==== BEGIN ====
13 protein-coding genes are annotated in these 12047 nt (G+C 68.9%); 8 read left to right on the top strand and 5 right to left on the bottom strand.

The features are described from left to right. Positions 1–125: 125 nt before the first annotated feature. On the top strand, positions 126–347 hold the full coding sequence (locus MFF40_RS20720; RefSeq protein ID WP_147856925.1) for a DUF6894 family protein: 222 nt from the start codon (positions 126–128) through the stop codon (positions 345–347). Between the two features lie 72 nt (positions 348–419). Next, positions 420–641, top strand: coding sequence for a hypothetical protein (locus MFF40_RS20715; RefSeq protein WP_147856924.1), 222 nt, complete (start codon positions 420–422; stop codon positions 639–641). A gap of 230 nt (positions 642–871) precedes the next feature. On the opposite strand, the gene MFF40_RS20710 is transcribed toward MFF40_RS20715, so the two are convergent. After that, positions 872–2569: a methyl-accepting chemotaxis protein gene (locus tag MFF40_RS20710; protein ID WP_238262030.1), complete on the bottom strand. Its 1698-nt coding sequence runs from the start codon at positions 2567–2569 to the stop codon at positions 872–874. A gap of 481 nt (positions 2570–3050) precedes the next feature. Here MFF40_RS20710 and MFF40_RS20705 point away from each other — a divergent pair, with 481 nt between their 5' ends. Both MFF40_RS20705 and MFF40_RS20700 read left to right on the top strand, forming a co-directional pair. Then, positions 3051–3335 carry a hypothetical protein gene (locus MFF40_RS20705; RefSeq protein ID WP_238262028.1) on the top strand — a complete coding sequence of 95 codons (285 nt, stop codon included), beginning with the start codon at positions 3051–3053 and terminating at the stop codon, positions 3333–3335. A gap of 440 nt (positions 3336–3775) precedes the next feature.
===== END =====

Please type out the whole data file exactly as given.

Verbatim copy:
13 protein-coding genes are annotated in these 12047 nt (G+C 68.9%); 8 read left to right on the top strand and 5 right to left on the bottom strand.

The features are described from left to right. Positions 1–125: 125 nt before the first annotated feature. On the top strand, positions 126–347 hold the full coding sequence (locus MFF40_RS20720; RefSeq protein ID WP_147856925.1) for a DUF6894 family protein: 222 nt from the start codon (positions 126–128) through the stop codon (positions 345–347). Between the two features lie 72 nt (positions 348–419). Next, positions 420–641, top strand: coding sequence for a hypothetical protein (locus MFF40_RS20715; RefSeq protein WP_147856924.1), 222 nt, complete (start codon positions 420–422; stop codon positions 639–641). A gap of 230 nt (positions 642–871) precedes the next feature. On the opposite strand, the gene MFF40_RS20710 is transcribed toward MFF40_RS20715, so the two are convergent. After that, positions 872–2569: a methyl-accepting chemotaxis protein gene (locus tag MFF40_RS20710; protein ID WP_238262030.1), complete on the bottom strand. Its 1698-nt coding sequence runs from the start codon at positions 2567–2569 to the stop codon at positions 872–874. A gap of 481 nt (positions 2570–3050) precedes the next feature. Here MFF40_RS20710 and MFF40_RS20705 point away from each other — a divergent pair, with 481 nt between their 5' ends. Both MFF40_RS20705 and MFF40_RS20700 read left to right on the top strand, forming a co-directional pair. Then, positions 3051–3335 carry a hypothetical protein gene (locus MFF40_RS20705; RefSeq protein ID WP_238262028.1) on the top strand — a complete coding sequence of 95 codons (285 nt, stop codon included), beginning with the start codon at positions 3051–3053 and terminating at the stop codon, positions 3333–3335. A gap of 440 nt (positions 3336–3775) precedes the next feature.